It’s easy to get a diagnosis of ADHD for your child


I received a copy of a letter to my son’s GP today, dated 9th May 2017.

It said:

Dear Dr X,

Thank you for your referral of Kipper to the Local CAMHS triage team. We have now received all the screening questionnaires back from the family and the school and these have been reviewed.

Having considered all the information presented to us, the evidence across the home and the school environment DOES NOT support the need for further ADHD assessment at this time.

The Connors’ questionnaires completed by the parents and Kipper are significant for ADHDH concerns, although the Teacher Connors’ questionnaire reports concerns that are significant for inattention but not hyperactivity and impulsivity. The school observation form suggests attention can vary and organisation is good unless unfamiliar routine. However, the Educational Psychologist gives more evidence of distraction and attention difficulties in the context of ASD i.e. difficulties understanding language…

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Physical Contact in Schools


There’s been a lot in the press in the last few weeks regarding physical contact in schools. In June last year the  Guardian’s Secret Teacher wrote an article condemning the use of restraint in our schools. The teacher in the article described the experience as harrowing with impractical training. The teacher in question talked of inadequate stand off times where the child should calm down and allow the teacher to diffuse the situation. The child finds this impossible due to being pinned to the floor in a humiliating and degrading manner. In fact, until 2010 the waters seemed very muddy on the issue of touching children in schools. I’m no fan of Michael Gove but he did suggest the rules be clarified once and for all which is a good thing. You can read an article from BBC news here concerning Gove’s changes.

Physical  contact in schools raises a…

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#SENexchange: Reflection and celebration


photo SEN exchange

As we have reached 3000 followers on @SENexchange we would like to take this time to thank and celebrate the contributions of our followers. The key thing that makes #SENexchange so successful is the contribution of our range of followers who are willing to share their knowledge and ideas. To mark the occasion of us reaching 3000 followers we decided to ask a few of our most regular contributors to our weekly discussions for their thoughts about #SENexchange. We would love to hear your views too so why not write us a message in the comments section at the end of the blog!

Jo Grace


“One of the wonderful things about SENexchange is who you can bump into in the ether. There are brand new teachers keen to learn and experienced practitioners willing to share. There are experts in their field professional trainers and specialists. There are parents, some with…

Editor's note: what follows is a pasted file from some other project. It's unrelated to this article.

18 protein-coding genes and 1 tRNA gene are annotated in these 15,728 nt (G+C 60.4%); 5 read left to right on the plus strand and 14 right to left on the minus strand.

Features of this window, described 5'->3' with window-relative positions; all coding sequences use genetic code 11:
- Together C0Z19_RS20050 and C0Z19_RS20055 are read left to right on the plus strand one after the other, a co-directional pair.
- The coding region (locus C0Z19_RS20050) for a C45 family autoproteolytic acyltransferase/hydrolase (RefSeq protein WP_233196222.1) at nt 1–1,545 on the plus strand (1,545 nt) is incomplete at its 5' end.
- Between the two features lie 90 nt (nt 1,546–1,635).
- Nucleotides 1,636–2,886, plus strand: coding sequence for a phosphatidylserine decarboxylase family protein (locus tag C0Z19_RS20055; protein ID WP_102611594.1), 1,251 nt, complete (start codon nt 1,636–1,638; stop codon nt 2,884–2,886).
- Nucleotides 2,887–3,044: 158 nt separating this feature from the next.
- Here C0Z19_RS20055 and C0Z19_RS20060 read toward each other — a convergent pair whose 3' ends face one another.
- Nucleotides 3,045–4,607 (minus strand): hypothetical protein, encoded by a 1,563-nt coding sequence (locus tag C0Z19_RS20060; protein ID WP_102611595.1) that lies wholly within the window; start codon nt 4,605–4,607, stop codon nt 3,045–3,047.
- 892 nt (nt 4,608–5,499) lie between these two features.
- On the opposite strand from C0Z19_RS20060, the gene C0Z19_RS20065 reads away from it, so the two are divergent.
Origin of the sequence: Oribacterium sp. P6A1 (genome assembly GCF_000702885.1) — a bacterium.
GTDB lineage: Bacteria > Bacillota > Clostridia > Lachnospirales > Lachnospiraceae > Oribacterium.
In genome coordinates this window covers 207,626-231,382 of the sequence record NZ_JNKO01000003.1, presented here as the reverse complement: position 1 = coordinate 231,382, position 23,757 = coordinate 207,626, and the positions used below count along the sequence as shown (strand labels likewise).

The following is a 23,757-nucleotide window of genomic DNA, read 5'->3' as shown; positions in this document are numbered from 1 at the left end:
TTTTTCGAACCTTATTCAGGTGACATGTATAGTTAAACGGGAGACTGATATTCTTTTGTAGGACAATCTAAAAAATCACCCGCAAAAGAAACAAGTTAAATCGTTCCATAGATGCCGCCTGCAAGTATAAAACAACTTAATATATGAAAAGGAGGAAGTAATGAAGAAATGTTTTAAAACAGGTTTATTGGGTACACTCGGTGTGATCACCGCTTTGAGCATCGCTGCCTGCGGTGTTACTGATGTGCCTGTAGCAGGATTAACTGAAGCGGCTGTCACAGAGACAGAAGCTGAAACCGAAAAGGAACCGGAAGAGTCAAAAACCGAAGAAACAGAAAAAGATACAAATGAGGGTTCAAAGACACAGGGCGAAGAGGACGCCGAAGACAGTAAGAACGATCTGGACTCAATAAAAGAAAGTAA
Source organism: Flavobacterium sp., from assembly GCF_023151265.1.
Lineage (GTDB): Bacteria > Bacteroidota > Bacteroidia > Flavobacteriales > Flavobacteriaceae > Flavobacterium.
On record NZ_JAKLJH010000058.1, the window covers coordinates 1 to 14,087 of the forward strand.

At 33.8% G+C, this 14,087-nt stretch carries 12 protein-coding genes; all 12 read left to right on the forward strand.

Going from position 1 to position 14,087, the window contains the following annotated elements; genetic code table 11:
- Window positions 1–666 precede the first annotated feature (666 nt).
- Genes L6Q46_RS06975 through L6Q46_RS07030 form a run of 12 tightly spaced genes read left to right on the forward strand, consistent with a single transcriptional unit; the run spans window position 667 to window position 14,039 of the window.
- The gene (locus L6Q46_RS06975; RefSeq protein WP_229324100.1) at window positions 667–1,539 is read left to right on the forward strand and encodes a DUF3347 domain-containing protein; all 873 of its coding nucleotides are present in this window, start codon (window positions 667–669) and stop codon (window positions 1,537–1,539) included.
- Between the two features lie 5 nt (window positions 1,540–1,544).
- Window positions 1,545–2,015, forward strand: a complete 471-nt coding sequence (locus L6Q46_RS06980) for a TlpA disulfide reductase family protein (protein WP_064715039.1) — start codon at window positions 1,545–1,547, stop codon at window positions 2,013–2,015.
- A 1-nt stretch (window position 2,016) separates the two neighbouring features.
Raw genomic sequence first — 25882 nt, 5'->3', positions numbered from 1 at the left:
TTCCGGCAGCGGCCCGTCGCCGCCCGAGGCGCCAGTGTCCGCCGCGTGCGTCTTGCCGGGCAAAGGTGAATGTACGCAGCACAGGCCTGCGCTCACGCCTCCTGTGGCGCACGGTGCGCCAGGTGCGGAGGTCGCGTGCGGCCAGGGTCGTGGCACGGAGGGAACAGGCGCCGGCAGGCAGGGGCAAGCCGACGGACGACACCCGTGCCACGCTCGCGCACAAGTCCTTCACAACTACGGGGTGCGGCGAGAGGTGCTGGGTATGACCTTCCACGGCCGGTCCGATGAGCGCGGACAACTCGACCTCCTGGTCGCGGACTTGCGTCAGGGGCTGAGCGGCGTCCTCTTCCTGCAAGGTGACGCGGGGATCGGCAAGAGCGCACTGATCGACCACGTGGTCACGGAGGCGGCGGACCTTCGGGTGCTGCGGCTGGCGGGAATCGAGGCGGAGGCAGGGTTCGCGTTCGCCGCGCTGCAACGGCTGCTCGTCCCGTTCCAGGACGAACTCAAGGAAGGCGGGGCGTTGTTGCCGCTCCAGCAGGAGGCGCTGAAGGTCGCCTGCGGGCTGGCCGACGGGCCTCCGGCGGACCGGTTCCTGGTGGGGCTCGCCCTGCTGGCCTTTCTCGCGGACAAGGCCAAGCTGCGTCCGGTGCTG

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SEND and vulnerability…

ramblings of a year 1 teacher

As most who read my blog posts are aware, I have a 19 year old daughter who has ‘severe and complex difficulties’ and a 5 year old diagnosis of autism.

I try to be a good parent; I really do. I try to educate my children, to make sure they know how to keep themselves safe in a society that, digitally, is now light years away from which I grew up in. The highlight of my youth was having a speak ‘n’ spell and then  a Commodore 64, which enabled me to play games via a cassette, that took hours to load before you could play! This weekend, all thoughts of being a good parent were brought firmly to to ground with a resounding thump.

This weekend I checked her phone – I wish I hadn’t, but glad I did. She has a Facebook account and WhatsApp, due to her Dad being…

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Being forced to fight for things you never wanted to need.

It Must Be Mum

“Because you want him ‘Out of County'”

For parents of children with additional needs this paradox (fighting for something you don’t want to need) is normal.  It ranges from constant, every day, exhausting mini-dramas, to full out, full scale all consuming battles for survival where you have 3 choices: remove your child from school altogether, force them into a situations that will cause lifelong harm (school’s that ban playtime and use restraint and seclusion daily for example) or fight for something you never wanted to need.

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It Must Be Mum

I’ve been wanting to write about this and still can’t really find the words.  I want ‘people’ to stop and think, really think, about what it might be like to see your child in emotional pain, extreme fear, anxiety, confusion and significant distress every day.  Literally every day.  Many times a day.  Often so severe that hysteria and / or dissociation is their only escape.

Sometimes they will scream and sob, stuff clothes into their mouths to reduce their own noise because even their own noise hurts their ears.  Sometimes they dissociate and completely become some-one or something else.  Their screams and cries when in this state are indescribable, Peter would dig holes in the carpet with his fingernails to try to escape, crying ‘die’ over and over.  Sometimes he would regress into a baby state so significantly he was unable to walk or talk.  Sometimes he was a dog…

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